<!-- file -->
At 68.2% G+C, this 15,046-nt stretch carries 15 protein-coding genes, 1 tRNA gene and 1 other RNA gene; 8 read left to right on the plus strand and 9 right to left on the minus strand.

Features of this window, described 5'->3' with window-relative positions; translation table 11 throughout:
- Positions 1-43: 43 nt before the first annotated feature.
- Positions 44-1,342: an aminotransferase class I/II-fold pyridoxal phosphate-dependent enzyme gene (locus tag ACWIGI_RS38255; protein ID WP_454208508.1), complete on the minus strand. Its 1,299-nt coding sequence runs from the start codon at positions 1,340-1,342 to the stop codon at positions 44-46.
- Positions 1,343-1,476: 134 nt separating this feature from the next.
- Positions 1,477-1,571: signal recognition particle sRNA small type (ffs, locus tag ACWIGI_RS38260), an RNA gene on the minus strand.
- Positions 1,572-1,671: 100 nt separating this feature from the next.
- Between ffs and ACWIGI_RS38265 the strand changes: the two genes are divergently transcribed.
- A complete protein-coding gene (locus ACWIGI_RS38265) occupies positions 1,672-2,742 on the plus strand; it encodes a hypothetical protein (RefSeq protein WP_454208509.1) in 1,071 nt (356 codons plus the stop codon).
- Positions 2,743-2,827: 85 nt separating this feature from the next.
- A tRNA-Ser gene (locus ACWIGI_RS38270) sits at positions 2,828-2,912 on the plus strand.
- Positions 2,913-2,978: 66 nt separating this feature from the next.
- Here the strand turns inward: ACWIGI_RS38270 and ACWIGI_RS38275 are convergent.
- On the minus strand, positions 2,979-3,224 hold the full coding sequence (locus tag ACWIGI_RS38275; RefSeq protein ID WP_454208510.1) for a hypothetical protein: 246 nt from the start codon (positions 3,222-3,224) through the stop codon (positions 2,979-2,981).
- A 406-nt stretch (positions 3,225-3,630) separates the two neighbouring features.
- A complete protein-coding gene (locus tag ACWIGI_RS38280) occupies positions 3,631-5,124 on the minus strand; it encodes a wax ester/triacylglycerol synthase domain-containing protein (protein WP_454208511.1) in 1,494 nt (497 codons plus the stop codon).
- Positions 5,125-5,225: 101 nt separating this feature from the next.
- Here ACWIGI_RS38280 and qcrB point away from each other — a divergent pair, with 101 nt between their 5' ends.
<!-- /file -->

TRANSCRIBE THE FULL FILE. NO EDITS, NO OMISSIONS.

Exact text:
At 68.2% G+C, this 15,046-nt stretch carries 15 protein-coding genes, 1 tRNA gene and 1 other RNA gene; 8 read left to right on the plus strand and 9 right to left on the minus strand.

Features of this window, described 5'->3' with window-relative positions; translation table 11 throughout:
- Positions 1-43: 43 nt before the first annotated feature.
- Positions 44-1,342: an aminotransferase class I/II-fold pyridoxal phosphate-dependent enzyme gene (locus tag ACWIGI_RS38255; protein ID WP_454208508.1), complete on the minus strand. Its 1,299-nt coding sequence runs from the start codon at positions 1,340-1,342 to the stop codon at positions 44-46.
- Positions 1,343-1,476: 134 nt separating this feature from the next.
- Positions 1,477-1,571: signal recognition particle sRNA small type (ffs, locus tag ACWIGI_RS38260), an RNA gene on the minus strand.
- Positions 1,572-1,671: 100 nt separating this feature from the next.
- Between ffs and ACWIGI_RS38265 the strand changes: the two genes are divergently transcribed.
- A complete protein-coding gene (locus ACWIGI_RS38265) occupies positions 1,672-2,742 on the plus strand; it encodes a hypothetical protein (RefSeq protein WP_454208509.1) in 1,071 nt (356 codons plus the stop codon).
- Positions 2,743-2,827: 85 nt separating this feature from the next.
- A tRNA-Ser gene (locus ACWIGI_RS38270) sits at positions 2,828-2,912 on the plus strand.
- Positions 2,913-2,978: 66 nt separating this feature from the next.
- Here the strand turns inward: ACWIGI_RS38270 and ACWIGI_RS38275 are convergent.
- On the minus strand, positions 2,979-3,224 hold the full coding sequence (locus tag ACWIGI_RS38275; RefSeq protein ID WP_454208510.1) for a hypothetical protein: 246 nt from the start codon (positions 3,222-3,224) through the stop codon (positions 2,979-2,981).
- A 406-nt stretch (positions 3,225-3,630) separates the two neighbouring features.
- A complete protein-coding gene (locus tag ACWIGI_RS38280) occupies positions 3,631-5,124 on the minus strand; it encodes a wax ester/triacylglycerol synthase domain-containing protein (protein WP_454208511.1) in 1,494 nt (497 codons plus the stop codon).
- Positions 5,125-5,225: 101 nt separating this feature from the next.
- Here ACWIGI_RS38280 and qcrB point away from each other — a divergent pair, with 101 nt between their 5' ends.